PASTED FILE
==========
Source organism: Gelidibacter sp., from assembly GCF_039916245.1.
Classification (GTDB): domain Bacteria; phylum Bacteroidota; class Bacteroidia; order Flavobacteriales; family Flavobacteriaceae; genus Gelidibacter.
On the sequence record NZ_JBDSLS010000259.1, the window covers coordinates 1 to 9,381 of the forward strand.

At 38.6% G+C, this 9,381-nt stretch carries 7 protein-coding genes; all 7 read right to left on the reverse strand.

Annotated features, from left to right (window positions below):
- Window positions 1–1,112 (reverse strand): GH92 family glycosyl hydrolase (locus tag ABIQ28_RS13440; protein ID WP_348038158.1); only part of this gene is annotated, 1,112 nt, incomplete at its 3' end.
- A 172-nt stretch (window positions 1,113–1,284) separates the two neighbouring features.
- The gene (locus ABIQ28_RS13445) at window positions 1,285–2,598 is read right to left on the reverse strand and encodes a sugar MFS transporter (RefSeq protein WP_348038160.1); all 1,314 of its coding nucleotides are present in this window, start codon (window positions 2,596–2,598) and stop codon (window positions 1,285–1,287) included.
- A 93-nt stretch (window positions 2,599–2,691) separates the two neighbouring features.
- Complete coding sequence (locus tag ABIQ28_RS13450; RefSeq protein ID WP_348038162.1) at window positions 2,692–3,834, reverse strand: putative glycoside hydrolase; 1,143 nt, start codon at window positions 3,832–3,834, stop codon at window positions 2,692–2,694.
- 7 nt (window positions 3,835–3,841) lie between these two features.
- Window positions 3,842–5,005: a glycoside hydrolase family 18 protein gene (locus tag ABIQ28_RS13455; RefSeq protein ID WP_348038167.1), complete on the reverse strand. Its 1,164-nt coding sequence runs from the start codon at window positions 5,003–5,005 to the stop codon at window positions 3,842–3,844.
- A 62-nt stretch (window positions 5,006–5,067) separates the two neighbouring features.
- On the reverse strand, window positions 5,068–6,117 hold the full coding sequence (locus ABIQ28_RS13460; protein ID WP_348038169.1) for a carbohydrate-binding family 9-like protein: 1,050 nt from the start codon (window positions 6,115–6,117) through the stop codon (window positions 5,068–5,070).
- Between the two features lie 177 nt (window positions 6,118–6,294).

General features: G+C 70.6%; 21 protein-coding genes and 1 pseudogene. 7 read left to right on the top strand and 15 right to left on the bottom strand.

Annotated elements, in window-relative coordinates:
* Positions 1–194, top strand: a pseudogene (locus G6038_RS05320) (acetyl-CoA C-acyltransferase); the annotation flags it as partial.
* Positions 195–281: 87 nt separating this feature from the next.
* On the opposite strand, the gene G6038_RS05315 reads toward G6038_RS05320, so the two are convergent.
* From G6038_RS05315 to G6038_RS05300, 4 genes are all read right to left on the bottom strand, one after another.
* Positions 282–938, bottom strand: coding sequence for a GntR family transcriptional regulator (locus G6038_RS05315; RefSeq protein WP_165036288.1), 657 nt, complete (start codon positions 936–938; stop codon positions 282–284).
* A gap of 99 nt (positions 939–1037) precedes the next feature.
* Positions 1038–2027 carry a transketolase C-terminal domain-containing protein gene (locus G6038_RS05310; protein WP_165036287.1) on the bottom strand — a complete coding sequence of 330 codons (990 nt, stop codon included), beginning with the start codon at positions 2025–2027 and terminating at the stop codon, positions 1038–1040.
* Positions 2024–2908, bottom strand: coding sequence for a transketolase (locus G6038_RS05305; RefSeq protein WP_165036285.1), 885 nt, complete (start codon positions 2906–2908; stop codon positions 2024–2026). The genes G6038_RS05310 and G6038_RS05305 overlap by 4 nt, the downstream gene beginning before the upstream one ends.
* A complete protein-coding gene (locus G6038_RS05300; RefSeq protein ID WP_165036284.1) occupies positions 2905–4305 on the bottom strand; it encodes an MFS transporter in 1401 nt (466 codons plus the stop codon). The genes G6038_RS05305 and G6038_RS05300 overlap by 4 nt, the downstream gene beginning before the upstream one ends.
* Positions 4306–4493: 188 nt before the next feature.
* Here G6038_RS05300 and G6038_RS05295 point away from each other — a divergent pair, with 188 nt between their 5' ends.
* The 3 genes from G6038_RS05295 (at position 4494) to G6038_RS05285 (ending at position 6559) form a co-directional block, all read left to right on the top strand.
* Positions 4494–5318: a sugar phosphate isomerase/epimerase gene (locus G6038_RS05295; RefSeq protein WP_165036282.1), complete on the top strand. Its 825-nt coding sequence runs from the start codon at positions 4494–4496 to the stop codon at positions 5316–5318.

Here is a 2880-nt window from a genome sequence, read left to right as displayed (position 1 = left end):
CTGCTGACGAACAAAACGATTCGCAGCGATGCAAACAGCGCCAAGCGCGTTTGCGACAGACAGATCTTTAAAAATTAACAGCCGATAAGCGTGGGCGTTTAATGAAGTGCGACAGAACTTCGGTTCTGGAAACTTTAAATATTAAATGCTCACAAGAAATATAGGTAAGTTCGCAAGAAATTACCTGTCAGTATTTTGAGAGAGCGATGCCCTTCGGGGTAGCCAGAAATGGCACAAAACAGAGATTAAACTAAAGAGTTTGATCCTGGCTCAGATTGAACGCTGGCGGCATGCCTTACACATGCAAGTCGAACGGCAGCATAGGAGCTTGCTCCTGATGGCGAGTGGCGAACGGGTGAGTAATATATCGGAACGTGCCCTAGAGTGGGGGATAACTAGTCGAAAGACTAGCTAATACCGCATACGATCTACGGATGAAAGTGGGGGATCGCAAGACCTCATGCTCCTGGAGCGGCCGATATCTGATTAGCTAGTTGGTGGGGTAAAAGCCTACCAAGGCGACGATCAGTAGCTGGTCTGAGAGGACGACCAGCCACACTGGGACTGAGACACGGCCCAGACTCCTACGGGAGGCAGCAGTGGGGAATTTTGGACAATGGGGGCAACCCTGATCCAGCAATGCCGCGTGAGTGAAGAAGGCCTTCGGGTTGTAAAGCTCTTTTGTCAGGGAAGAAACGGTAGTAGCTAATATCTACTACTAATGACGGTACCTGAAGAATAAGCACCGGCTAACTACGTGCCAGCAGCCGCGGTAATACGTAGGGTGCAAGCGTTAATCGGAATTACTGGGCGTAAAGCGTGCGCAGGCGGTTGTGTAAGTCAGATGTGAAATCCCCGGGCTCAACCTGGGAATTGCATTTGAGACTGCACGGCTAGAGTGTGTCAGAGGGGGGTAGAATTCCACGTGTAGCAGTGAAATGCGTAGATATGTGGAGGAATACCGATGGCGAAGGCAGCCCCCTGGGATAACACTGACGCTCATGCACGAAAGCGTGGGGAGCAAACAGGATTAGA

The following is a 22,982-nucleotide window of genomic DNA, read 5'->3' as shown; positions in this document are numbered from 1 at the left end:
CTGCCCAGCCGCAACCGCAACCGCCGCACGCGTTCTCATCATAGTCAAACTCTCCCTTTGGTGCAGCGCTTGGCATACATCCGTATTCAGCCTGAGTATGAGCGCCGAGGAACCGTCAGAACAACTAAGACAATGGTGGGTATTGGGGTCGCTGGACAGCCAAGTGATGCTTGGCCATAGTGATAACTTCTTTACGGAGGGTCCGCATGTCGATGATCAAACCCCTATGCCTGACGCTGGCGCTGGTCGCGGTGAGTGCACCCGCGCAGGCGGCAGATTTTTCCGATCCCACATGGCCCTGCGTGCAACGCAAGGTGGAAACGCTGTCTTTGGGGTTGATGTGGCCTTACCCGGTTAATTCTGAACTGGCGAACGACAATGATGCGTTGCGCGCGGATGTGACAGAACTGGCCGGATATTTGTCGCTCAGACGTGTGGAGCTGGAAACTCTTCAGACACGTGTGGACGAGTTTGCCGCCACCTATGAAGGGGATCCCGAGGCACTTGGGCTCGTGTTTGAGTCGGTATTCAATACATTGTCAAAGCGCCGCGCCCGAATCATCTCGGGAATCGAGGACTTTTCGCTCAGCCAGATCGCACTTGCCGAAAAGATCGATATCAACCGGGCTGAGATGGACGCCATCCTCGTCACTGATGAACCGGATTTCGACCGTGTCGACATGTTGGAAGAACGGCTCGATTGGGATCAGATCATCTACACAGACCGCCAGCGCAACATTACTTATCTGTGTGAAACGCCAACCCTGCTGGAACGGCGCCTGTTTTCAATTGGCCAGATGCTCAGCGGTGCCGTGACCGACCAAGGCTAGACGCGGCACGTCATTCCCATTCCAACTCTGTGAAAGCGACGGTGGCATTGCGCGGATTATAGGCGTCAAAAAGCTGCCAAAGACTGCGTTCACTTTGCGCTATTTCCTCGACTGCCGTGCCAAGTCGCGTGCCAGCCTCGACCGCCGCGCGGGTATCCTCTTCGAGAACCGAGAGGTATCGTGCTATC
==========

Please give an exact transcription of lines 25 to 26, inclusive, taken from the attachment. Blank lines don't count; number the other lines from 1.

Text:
* Positions 2024–2908, bottom strand: coding sequence for a transketolase (locus G6038_RS05305; RefSeq protein WP_165036285.1), 885 nt, complete (start codon positions 2906–2908; stop codon positions 2024–2026). The genes G6038_RS05310 and G6038_RS05305 overlap by 4 nt, the downstream gene beginning before the upstream one ends.
* A complete protein-coding gene (locus G6038_RS05300; RefSeq protein ID WP_165036284.1) occupies positions 2905–4305 on the bottom strand; it encodes an MFS transporter in 1401 nt (466 codons plus the stop codon). The genes G6038_RS05305 and G6038_RS05300 overlap by 4 nt, the downstream gene beginning before the upstream one ends.